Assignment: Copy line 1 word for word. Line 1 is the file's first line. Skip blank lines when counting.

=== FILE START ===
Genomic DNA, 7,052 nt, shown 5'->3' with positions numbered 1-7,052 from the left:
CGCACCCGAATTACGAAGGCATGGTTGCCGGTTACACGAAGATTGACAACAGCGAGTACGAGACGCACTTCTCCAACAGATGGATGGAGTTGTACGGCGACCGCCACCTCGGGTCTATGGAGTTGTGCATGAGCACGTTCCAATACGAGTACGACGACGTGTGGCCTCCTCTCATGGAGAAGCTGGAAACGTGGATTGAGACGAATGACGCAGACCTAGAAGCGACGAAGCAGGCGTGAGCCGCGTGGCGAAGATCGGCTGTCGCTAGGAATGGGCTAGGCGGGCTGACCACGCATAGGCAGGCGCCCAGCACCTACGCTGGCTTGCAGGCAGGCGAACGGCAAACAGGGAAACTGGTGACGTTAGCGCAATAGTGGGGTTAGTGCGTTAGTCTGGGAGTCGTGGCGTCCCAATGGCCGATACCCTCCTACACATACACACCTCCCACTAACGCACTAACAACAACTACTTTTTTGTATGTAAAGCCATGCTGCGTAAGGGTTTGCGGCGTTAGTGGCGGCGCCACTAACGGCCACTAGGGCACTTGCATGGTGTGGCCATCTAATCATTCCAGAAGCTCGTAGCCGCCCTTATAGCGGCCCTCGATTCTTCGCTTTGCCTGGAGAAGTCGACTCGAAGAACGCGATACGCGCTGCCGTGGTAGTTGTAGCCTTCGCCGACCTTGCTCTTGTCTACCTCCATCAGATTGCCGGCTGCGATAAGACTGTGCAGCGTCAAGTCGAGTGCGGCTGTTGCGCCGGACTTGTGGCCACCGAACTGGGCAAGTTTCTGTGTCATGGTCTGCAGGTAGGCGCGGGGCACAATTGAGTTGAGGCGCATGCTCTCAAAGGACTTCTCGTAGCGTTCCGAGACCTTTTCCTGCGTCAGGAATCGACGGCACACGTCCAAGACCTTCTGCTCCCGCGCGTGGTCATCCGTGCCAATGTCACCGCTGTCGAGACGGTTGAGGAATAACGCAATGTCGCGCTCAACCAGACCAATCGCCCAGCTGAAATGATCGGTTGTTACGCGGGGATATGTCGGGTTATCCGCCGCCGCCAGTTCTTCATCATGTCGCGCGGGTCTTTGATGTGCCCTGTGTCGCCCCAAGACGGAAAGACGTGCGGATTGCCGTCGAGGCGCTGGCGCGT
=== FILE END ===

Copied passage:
Genomic DNA, 7,052 nt, shown 5'->3' with positions numbered 1-7,052 from the left: